“So again Pilate asked him, ‘Aren’t you going to answer? See how many things they are accusing you of’” (Mark 15:4).
When we approach Easter, there are many things we think about: Jesus’ death in our place, the disciples’ lack of understanding, God’s choice to have women be the first witnesses to the empty tomb, resurrection hope. There is a multitude of directions to go when thinking about the end of this most significant week in history.
But there is one we rarely consider: how Jesus got through that experience. Yes, we note Gethsemane where he wrestled with his coming fate and eventually handed it all over to God. But what did that mean for him? Is there anything for us to learn from how Christ faced the intense rejection by the world that the Cross represented?
During the entire second half of his ministry, Jesus taught his disciples that they would face opposition, resistance, and rejection just as he did. Their spiritual development depended upon how to cope with this reality—a reality our churches today are struggling with as we move into an increasingly post-Christian context. John O’Sullivan, former editor of the National Review, defines it this way: “A post-Christian society is not merely a society in which agnosticism or atheism is the prevailing fundamental belief. It is a society rooted in the history, culture, and practices of Christianity but in which the religious beliefs of Christianity have either been rejected or worse, forgotten.”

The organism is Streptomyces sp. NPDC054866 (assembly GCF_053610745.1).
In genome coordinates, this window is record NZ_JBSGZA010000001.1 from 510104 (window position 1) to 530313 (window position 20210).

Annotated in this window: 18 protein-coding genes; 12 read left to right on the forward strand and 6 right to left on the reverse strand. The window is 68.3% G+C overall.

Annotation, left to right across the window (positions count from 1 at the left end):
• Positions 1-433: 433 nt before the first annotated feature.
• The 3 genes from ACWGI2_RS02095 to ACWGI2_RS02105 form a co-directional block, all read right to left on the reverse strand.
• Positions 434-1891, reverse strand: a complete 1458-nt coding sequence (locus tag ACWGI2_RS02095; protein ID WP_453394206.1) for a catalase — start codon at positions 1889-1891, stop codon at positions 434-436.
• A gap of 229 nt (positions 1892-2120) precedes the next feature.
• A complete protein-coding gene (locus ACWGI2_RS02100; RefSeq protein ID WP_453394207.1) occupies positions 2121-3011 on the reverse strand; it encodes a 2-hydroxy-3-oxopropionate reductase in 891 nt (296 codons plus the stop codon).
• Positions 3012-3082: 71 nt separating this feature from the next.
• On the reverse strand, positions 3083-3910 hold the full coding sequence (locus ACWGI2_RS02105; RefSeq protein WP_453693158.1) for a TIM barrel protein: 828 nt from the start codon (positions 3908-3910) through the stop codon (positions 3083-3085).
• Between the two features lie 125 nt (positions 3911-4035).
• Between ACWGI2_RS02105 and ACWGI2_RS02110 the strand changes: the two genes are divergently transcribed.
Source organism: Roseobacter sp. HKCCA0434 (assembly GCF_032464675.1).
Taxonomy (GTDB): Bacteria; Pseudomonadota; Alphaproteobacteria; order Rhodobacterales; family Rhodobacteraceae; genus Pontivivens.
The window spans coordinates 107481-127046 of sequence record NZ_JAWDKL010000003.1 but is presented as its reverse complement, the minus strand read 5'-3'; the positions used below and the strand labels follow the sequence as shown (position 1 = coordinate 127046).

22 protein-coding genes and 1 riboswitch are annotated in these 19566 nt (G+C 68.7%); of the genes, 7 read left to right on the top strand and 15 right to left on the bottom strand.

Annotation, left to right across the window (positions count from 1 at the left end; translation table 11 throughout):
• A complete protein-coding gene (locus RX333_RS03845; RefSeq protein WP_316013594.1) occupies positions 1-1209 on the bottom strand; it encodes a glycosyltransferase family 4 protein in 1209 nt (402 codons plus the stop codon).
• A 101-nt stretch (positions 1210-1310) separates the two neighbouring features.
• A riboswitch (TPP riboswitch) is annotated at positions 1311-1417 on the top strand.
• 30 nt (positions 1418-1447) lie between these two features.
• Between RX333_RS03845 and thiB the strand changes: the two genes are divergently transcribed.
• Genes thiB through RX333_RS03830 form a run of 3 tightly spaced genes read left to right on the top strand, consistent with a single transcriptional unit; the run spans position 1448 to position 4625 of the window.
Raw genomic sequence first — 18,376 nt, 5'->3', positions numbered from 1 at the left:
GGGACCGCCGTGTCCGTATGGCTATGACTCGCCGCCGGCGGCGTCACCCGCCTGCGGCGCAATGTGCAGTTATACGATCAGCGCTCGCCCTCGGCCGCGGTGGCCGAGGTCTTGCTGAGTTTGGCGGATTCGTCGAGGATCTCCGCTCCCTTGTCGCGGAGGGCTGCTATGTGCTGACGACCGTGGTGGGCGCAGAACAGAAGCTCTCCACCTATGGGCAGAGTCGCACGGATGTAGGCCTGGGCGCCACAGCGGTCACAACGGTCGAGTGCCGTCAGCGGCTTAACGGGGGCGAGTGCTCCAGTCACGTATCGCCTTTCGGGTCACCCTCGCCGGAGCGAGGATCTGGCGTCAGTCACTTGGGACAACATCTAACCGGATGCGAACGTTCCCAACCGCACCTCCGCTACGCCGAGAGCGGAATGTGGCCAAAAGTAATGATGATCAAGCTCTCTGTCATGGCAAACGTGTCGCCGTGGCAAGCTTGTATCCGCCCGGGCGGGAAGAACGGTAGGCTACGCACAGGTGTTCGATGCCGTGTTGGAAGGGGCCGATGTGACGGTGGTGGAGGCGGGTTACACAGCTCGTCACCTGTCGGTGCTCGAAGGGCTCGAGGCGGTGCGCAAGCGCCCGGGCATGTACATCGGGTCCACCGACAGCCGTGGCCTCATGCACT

What can Jesus’ arrest and trial teach us about our own calling in such a world? How do we best remember what many in the world have forgotten?
Jesus was betrayed by one of his own. He was examined about his identity by the Jewish leadership. He faced Pilate with his life hanging in the balance, depending upon what he would say. The stakes were high as he stood before the Roman governor. As we contemplate Christ during his trial, what can we learn?
First, trusting the Father, Jesus did not fight back down or reflect fear in the face of the rejection. The scene with Pilate is revealing. Pilate is shocked that Jesus did not respond as he’d expect someone in Jesus’ situation would. In fact, Mark 15:5 says Pilate was amazed. Jesus’ way of engagement with opposition is not like that of the world. As bad as the circumstances were (and as grim as they looked to Peter, who denied the Lord at about the same time), Jesus knew that the call the Father had given to him included this space. No hard fight back was required.
Second, Jesus rested in the confidence of his identity. He was secure in this place. As John the Evangelist notes, Pilate was surprised when Jesus initially made no reply to the accusations against him. Then, in John 19:11, we see Jesus’ response, which is rooted in the security his identity in God provides him: “You would have no power over me if it were not given you from above.”
Earlier Jesus had told Pilate, “My kingdom is not of this world” (18:36). This previous exchange took place as they debated the nature of truth. For Jesus, God the Father and his way—connected as it is to Christ himself—was the truth, so there was no need to whine about what was happening, nor any need for rebuttal, nor any need to act out of fear. First Peter 3:14 expresses the idea this way: “But even if you should suffer for what is right, you are blessed. Do not fear their threats; do not be frightened.” Rejection will come, just as it did for the Master, but how we respond to it should reflect the path he took.
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Source: Christianity Today